If you haven’t heard about the major droughts afflicting most of the US this summer, then you may just have your head in the sand (or more likely a water-parched dusty hole). In fact, the media department of the Drought Monitor website ran out of combinations for modifying the words “intensify” and “widespread” when referring to the drought in their headlines.
Indeed, if you have been keeping tabs on the situation, “megadrought” and “a new normal?” sound highly familiar by now. With farmers nervous about a modern-day Dust Bowl taking hold, the question on everyone’s mind is, how long will it last?
This visceral threat of water scarcity puts a new report about the true cost of fossil fuels in perspective. “The Hidden Costs of Electricity: Comparing the Hidden Costs of Power Generation Fuels” evaluates, among other parameters, the water demands of fuel sources such as biomass, coal, nuclear, natural gas, solar, and wind.
In short, the nonrenewables like nuclear and coal use far more water to generate electricity than clean energy technologies like solar and wind. Take a look at how much water power plants need to function (mainly for the purpose of cooling):
- 700 – 1,100 gallons per MWh (closed-loop systems)
- 25,000 – 60,000 gal per MWh (open-loop)
- 500 – 600 gal per MWh (closed-loop)
- 20,000 – 50,000 gal per MWh (open-loop)
- 2.42 billion gal per 50 MW plant
- 40,000 – 100,000 gal per MWh for irrigating crops to burn
- 225 – 520 gal per MWh (washing Photovoltaic panels)
- 800 gal per MWh (Concentrating Solar Power wet method cooling)
- 80 gal per MWh (CSP dry method cooling)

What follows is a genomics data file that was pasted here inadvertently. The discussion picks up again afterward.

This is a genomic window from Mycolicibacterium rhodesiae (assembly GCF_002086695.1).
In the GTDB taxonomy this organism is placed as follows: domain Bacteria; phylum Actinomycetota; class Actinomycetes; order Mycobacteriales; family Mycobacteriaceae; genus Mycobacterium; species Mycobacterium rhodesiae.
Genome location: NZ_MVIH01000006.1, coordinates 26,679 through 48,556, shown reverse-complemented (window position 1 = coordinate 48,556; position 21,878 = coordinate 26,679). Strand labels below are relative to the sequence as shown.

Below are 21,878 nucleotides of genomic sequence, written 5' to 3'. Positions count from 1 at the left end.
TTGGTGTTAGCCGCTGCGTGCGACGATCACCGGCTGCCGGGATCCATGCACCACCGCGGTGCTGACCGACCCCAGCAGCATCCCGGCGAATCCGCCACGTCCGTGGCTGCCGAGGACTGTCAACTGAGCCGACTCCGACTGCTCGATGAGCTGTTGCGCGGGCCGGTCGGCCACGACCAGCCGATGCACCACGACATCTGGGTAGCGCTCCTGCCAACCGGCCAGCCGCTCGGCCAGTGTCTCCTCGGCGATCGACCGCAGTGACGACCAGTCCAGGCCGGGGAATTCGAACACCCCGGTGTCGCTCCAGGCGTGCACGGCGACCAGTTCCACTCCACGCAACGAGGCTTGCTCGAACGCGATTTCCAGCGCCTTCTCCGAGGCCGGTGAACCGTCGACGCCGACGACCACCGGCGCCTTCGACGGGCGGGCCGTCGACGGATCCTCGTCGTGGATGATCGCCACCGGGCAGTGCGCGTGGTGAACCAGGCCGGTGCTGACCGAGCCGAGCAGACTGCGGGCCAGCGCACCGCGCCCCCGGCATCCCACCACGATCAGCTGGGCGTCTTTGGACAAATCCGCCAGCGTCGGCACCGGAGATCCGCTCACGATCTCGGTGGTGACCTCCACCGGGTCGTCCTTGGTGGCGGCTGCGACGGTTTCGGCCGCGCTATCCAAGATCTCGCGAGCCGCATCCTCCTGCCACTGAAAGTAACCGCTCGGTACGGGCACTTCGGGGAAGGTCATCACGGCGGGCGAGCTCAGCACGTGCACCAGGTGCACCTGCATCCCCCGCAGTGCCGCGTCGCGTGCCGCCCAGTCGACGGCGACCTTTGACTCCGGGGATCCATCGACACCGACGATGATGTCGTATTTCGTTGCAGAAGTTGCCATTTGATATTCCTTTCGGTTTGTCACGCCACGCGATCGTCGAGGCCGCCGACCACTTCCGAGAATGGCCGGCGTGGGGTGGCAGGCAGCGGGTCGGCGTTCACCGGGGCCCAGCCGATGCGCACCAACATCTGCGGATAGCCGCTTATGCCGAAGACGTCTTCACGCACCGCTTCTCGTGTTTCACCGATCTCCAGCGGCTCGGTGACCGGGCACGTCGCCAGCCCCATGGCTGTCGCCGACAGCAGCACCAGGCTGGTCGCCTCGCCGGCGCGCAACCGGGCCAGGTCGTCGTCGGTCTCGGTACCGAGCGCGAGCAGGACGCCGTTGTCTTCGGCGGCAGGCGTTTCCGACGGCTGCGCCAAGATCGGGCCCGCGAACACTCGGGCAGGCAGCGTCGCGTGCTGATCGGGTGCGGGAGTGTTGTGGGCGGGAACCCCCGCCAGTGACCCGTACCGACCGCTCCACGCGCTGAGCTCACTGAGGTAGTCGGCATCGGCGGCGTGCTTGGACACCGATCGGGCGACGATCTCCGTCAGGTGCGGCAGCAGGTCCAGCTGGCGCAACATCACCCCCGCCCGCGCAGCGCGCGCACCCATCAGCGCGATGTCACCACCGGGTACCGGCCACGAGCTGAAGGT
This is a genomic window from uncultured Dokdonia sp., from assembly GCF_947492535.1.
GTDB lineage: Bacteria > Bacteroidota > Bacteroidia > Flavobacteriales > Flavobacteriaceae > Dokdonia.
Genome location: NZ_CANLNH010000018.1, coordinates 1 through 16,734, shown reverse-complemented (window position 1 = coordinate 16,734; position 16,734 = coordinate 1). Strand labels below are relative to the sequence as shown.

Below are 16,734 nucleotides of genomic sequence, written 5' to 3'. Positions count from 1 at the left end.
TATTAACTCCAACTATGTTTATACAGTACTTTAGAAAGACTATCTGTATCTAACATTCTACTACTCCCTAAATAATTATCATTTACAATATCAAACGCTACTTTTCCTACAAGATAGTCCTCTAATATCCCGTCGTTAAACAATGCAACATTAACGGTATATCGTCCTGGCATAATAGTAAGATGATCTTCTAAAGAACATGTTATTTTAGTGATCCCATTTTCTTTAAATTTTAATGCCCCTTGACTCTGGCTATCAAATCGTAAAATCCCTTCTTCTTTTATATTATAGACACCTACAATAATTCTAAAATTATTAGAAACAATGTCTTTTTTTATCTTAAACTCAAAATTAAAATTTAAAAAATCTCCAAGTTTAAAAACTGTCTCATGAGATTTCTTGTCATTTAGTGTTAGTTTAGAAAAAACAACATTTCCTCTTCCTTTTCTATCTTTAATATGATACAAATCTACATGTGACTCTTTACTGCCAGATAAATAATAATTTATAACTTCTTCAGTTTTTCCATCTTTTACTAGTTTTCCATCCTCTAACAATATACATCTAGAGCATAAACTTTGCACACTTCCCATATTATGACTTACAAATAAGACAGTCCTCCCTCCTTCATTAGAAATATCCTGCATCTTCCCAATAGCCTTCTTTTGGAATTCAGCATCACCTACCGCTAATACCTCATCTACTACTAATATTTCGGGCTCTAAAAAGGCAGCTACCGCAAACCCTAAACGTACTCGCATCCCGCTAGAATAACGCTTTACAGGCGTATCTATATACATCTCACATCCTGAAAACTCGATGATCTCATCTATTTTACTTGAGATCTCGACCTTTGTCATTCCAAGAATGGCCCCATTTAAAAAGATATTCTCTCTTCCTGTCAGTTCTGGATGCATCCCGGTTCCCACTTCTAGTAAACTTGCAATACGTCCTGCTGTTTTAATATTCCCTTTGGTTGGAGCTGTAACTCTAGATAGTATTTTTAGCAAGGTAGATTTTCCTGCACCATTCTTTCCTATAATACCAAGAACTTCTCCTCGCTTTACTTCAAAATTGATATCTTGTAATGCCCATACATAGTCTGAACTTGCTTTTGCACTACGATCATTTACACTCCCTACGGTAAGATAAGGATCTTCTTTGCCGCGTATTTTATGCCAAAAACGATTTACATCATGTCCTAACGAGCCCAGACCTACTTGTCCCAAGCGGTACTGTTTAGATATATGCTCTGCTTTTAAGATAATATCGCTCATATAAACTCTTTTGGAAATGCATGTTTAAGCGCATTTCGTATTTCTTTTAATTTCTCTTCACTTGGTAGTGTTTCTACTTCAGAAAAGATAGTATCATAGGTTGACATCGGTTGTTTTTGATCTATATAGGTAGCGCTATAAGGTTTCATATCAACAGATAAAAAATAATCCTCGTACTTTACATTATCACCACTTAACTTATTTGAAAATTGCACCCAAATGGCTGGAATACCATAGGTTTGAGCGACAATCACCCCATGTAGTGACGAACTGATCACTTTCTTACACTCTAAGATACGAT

- 1240 gal per MWh (Trough plant, wet)
- 290 gal per MWh (Trough plant, dry)
- 45-85 gal per MWh
It’s important to point out that the renewables’ highest demand level is around 800 gal/MWh, which is comparable with the lowest levels of coal and nuclear’s water usage and nowhere near the highest levels. If you include more extreme ways of extracting energy, methods like hydrofracking use millions of gallons to process natural gas.
This information is yet another reason why apologists for fossil fuels need to stop saying these resources are “cheap” forms of energy.
Says Geoff Keith, senior associate of Synapse Energy Economics Inc.,
“Too often left out of the equation are a number of important ‘hidden’ costs, also called ‘indirect’ or ‘externalized’ costs, associated with each generation technology. These include costs to society such as depletion of water and other resources, air and water pollution, detrimental impacts on human health and the environment, and contributions to global climate change. While direct costs (the monetary cost to build and operate a generating plant) are important to consumers, so too are these indirect costs, whether or not they can be easily expressed in monetary terms.”
If policymakers did consider externalized costs, fossil fuels become significantly less alluring as a major energy source. Much of the rest of the world doesn’t even have access to safe drinking water – meaning that our society should make it a higher priority to preserve water for food growth and drinking purposes, not wasteful, outdated energy technologies.